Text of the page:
Example 8: Algebra Connection For \overline{HK}, suppose that J is between H and K. If HJ = 2x + 4, \ JK = 3x + 3, and KH = 22, find the lengths of HJ and JK.

Solution: Use the Segment Addition Postulate and then substitute what we know.

HJ{\;\;\;\;} + {\;\;\;\;} JK{\;\;\;} & = KH\\(2x + 4) + (3x + 3) & = 22\\5x + 7 & = 22 \qquad \text{So, if} \ x = 3, \text{then} \ HJ = 10 \ \text{and} \ JK = 12.\\5x & = 15\\x & =3

Distances on a Grid

In Algebra, you worked with graphing lines and plotting points in the x-y plane. At this point, you can find the distances between points plotted in the x-y plane if the lines are horizontal or vertical. If the line is vertical, find the change in the y-coordinates. If the line is horizontal, find the change in the x-coordinates.

Example 8: What is the distance between the two points shown below?

Solution: Because this line is vertical, look at the change in the y-coordinates.

|9 - 3| = |6| = 6

The distance between the two points is 6 units.

Example 9: What is the distance between the two points shown below?

Solution: Because this line is horizontal, look at the change in the x-coordinates.

|(-4) - 3| = |-7| = 7

The distance between the two points is 7 units.

Know What? Revisited The length from the wrist to the elbow is one head, the length from the top of the neck to the hip is two heads, and the width of each shoulder one head width. There are several other interesting body proportion measurements. For example, your foot is the same length as your forearm (wrist to elbow, on the interior of the arm).There are also facial proportions. All of these proportions are what artists use to draw the human body and what da Vinci used to draw his Vitruvian Man, http://en.wikipedia.org/wiki/Vitruvian_Man.

Review Questions

Find the length of each line segment in inches. Round to the nearest \frac{1}{8} of an inch.

For ind the distance between each pair of points in centimeters. Round to the nearest tenth.

For 5-8, use the ruler in each picture to determine the length of the line segment.

  1. Make a sketch of \overline{BT}, with A between B and T.
  2. If O is in the middle of \overline{LT}, where exactly is it located? If LT = 16 \ cm, what is LO and OT?
  3. For three collinear points, A between T and Q.
    1. Draw a sketch.
    2. Write the Segment Addition Postulate.
    3. If AT = 10 \ in and AQ = 5 \ in, what is TQ?
  4. For three collinear points, M between H and A.
    1. Draw a sketch.
    2. Write the Segment Addition Postulate.
    3. If HM = 18 \ cm and HA = 29 \ cm, what is AM?
  5. Make a sketch that matches the description: B is between A and D. C is between B and D. AB = 7 \ cm, \ AC = 15 \ cm, and AD = 32 \ cm. Find BC, BD, and CD.
  6. Make a sketch that matches the description: E is between F and G. H is between F and E. FH = 4 \ in, \ EG = 9 \ in, and FH = HE. Find FE, HG, and FG.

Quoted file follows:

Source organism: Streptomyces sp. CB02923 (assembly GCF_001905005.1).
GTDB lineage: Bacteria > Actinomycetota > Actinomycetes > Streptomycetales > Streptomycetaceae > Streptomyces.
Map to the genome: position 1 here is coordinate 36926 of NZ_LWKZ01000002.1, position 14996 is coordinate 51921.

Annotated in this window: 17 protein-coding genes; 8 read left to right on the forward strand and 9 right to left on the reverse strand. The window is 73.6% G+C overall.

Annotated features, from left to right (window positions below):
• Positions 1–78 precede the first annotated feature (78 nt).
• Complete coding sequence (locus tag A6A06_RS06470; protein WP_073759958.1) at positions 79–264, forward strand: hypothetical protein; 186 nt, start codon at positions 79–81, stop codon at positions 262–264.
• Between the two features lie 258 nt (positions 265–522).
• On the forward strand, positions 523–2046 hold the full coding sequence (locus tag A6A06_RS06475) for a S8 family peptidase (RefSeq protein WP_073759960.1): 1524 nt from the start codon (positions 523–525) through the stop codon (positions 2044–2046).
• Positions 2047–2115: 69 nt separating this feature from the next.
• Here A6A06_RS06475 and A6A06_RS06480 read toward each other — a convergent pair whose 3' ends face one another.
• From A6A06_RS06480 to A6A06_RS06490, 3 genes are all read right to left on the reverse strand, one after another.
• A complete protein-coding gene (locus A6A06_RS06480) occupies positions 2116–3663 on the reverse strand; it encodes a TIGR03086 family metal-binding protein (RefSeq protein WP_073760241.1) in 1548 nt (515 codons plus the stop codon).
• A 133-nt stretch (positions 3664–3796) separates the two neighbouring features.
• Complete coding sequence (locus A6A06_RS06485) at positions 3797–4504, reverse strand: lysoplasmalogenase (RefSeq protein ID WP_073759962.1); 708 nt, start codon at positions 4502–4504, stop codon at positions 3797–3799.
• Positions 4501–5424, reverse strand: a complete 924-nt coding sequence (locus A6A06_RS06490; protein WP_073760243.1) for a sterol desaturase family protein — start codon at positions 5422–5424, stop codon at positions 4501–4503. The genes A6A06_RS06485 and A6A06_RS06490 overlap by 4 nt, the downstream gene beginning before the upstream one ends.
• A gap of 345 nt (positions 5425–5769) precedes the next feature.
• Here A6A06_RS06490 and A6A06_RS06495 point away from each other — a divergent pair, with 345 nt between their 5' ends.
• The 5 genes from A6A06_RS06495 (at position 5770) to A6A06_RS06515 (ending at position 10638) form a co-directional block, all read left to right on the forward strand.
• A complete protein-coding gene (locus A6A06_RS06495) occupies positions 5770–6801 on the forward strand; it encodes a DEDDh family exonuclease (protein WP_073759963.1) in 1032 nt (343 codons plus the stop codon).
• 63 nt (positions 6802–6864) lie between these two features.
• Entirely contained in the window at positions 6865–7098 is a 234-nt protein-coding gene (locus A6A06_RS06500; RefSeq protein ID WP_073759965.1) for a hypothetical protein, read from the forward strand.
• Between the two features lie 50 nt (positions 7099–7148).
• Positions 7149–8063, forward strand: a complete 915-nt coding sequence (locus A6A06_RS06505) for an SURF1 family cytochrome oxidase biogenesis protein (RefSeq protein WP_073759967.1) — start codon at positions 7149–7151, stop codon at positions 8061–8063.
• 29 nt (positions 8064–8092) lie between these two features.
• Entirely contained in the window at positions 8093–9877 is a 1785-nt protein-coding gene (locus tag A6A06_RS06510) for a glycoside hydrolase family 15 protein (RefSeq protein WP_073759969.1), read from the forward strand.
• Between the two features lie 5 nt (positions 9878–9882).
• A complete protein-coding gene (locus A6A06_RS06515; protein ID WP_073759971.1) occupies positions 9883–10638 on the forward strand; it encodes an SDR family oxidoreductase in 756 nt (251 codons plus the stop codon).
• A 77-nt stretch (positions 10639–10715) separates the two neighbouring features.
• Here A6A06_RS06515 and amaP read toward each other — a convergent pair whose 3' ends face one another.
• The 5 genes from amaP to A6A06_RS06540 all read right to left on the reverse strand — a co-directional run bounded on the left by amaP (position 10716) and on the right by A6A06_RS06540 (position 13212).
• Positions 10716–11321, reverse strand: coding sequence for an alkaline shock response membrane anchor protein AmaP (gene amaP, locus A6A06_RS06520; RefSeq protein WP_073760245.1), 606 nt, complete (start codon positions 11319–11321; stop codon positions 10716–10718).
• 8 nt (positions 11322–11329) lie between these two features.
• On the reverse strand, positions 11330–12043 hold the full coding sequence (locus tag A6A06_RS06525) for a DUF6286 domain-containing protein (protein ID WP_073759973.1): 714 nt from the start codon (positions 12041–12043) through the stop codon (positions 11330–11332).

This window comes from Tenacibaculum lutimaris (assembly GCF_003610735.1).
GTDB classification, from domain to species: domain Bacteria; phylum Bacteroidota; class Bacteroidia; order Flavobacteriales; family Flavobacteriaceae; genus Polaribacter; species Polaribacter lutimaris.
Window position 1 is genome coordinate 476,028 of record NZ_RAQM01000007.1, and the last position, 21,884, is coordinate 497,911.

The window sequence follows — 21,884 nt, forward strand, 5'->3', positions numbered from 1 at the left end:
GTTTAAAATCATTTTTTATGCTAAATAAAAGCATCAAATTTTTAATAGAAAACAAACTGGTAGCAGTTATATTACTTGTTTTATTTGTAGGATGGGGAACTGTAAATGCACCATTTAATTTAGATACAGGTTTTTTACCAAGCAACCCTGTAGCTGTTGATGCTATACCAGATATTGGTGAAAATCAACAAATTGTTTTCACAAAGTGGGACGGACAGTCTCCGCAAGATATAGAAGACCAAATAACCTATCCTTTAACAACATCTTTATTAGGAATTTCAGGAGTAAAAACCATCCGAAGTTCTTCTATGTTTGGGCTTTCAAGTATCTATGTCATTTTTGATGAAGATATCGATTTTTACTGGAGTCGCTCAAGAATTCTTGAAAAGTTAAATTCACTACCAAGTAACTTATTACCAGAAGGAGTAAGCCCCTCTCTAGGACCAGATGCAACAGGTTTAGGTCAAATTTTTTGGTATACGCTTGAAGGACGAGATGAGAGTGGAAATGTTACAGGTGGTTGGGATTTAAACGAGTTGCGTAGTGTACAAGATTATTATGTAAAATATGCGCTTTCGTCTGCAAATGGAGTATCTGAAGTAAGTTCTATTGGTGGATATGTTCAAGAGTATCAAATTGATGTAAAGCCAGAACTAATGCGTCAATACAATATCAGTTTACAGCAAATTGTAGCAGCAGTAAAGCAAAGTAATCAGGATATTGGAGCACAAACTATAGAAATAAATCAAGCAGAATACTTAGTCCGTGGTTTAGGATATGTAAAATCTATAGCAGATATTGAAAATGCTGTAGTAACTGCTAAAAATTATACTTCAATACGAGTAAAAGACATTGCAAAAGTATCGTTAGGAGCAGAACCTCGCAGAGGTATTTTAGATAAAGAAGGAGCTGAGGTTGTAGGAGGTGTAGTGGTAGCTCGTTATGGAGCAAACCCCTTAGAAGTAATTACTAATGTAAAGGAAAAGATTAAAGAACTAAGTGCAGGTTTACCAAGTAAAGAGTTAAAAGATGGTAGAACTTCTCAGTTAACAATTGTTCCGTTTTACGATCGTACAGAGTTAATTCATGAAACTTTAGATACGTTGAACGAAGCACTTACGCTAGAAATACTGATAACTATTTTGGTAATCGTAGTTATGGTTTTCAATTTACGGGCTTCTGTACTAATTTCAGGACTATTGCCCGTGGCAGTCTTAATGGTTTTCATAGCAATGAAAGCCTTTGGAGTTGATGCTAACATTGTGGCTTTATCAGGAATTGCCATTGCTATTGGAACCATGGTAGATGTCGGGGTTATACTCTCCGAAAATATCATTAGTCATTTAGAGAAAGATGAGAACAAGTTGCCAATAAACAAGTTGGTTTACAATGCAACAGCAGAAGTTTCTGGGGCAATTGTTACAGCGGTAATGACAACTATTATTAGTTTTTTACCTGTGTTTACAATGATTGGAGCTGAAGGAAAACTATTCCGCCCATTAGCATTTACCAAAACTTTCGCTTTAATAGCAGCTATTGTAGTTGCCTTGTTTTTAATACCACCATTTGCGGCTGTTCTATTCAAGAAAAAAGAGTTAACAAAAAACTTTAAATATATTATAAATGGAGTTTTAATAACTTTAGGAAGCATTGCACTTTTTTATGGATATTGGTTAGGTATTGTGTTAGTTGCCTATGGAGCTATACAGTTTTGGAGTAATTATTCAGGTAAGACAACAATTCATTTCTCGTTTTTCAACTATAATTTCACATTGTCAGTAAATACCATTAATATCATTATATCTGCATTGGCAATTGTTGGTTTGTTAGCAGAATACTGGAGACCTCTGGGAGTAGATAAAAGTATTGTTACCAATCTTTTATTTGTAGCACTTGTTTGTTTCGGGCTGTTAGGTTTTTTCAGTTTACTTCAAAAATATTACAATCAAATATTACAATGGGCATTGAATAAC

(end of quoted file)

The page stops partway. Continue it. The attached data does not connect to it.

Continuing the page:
7. Make a sketch that matches the description: S is between T and V. R is between S and T. T is between R and Q. QV = 18, \ QT = 6, and TR = RS = SV.
    1. Find RS.
    2. Find QS.
    3. Find TS.
    4. Find TV.

For 16-20, Suppose J is between H and K. Use the Segment Addition Postulate to solve for x. Then find the length of each segment.

  1. HJ = 4x + 9, \ JK = 3x + 3, \ KH = 33
  2. HJ = 5x - 3, \ JK = 8x - 9, \ KH = 131
  3. HJ = 2x + \frac{1}{3}, \ JK = 5x + \frac{2}{3}, \ KH = 12x - 4
  4. HJ = x + 10, \ JK = 9x, \ KH = 14x - 58
  5. HJ = \frac{3}{4} x - 5, \ JK = x - 1, \ KH = 22
  6. Draw four points, A, \ B, \ C, and D such that AB = BC = AC = AD = BD (HINT: A, \ B, \ C and D should NOT be collinear)

For 22-25, determine the vertical or horizontal distance between the two points.

Each of the following problems presents an opportunity for students to extend their knowledge of measurement to the real world. Each of these concepts could be further developed into a mini-project.

  1. Measure the length of your head and create a “ruler” of this length out of cardstock or cardboard. Use your ruler to measure your height. Share your height in terms of your head length with your class and compare results.
  2. Describe the advantages of using the metric system to measure length over the English system. Use the examples of the two rulers (one in inches and one in centimeters) to aid in your description.
  3. A speedometer in a car measures distance traveled by tracking the number of rotations on the wheels on the car. A pedometer is a device that a person can wear that tracks the number of steps a person takes and calculates the distance traveled based on the person’s stride length. Which would produce a more accurate measure of distance? Why? What could you do to make the less accurate measure more precise?
  4. Research the origins of ancient measurement units such as the cubit. Research the origins of the units of measure we use today such as: foot, inch, mile, meter. Why are standard units important?
  5. Research the facial proportions that da Vinci used to create his Vitruvian man. Write a summary of your findings.

Review Queue Answers

  1. line l, \overline{MN}, \overline{NM}
  2. m = \frac{3 - (-2)}{-4-6} = \frac{5}{-10} = - \frac{1}{2}\!\\y = - \frac{1}{2} x + b\!\\-2 = - \frac{1}{2}(6) + b\!\\-2 = -3+b\!\\1 = b

So, the equation is y = - \frac{1}{2} x + 1